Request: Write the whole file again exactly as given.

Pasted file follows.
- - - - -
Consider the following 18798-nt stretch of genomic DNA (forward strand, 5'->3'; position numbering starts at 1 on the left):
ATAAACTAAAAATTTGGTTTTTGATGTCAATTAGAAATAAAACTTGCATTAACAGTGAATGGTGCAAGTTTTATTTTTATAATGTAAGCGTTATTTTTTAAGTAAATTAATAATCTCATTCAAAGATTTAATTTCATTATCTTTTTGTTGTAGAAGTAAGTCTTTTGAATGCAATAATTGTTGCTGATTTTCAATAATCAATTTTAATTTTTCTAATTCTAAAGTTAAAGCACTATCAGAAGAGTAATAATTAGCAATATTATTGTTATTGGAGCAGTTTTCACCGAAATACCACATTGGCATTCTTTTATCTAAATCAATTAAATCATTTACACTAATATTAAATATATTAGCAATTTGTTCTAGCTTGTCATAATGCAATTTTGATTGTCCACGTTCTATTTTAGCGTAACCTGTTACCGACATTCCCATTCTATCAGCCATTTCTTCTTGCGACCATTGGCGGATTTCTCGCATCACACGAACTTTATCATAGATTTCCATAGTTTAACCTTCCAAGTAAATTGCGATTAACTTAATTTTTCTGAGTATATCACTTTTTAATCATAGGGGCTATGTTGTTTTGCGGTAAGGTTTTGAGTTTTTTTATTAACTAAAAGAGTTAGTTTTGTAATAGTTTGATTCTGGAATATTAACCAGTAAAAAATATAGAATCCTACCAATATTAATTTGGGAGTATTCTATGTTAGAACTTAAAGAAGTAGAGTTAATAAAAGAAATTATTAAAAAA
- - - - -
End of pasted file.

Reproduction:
Consider the following 18798-nt stretch of genomic DNA (forward strand, 5'->3'; position numbering starts at 1 on the left):
ATAAACTAAAAATTTGGTTTTTGATGTCAATTAGAAATAAAACTTGCATTAACAGTGAATGGTGCAAGTTTTATTTTTATAATGTAAGCGTTATTTTTTAAGTAAATTAATAATCTCATTCAAAGATTTAATTTCATTATCTTTTTGTTGTAGAAGTAAGTCTTTTGAATGCAATAATTGTTGCTGATTTTCAATAATCAATTTTAATTTTTCTAATTCTAAAGTTAAAGCACTATCAGAAGAGTAATAATTAGCAATATTATTGTTATTGGAGCAGTTTTCACCGAAATACCACATTGGCATTCTTTTATCTAAATCAATTAAATCATTTACACTAATATTAAATATATTAGCAATTTGTTCTAGCTTGTCATAATGCAATTTTGATTGTCCACGTTCTATTTTAGCGTAACCTGTTACCGACATTCCCATTCTATCAGCCATTTCTTCTTGCGACCATTGGCGGATTTCTCGCATCACACGAACTTTATCATAGATTTCCATAGTTTAACCTTCCAAGTAAATTGCGATTAACTTAATTTTTCTGAGTATATCACTTTTTAATCATAGGGGCTATGTTGTTTTGCGGTAAGGTTTTGAGTTTTTTTATTAACTAAAAGAGTTAGTTTTGTAATAGTTTGATTCTGGAATATTAACCAGTAAAAAATATAGAATCCTACCAATATTAATTTGGGAGTATTCTATGTTAGAACTTAAAGAAGTAGAGTTAATAAAAGAAATTATTAAAAAA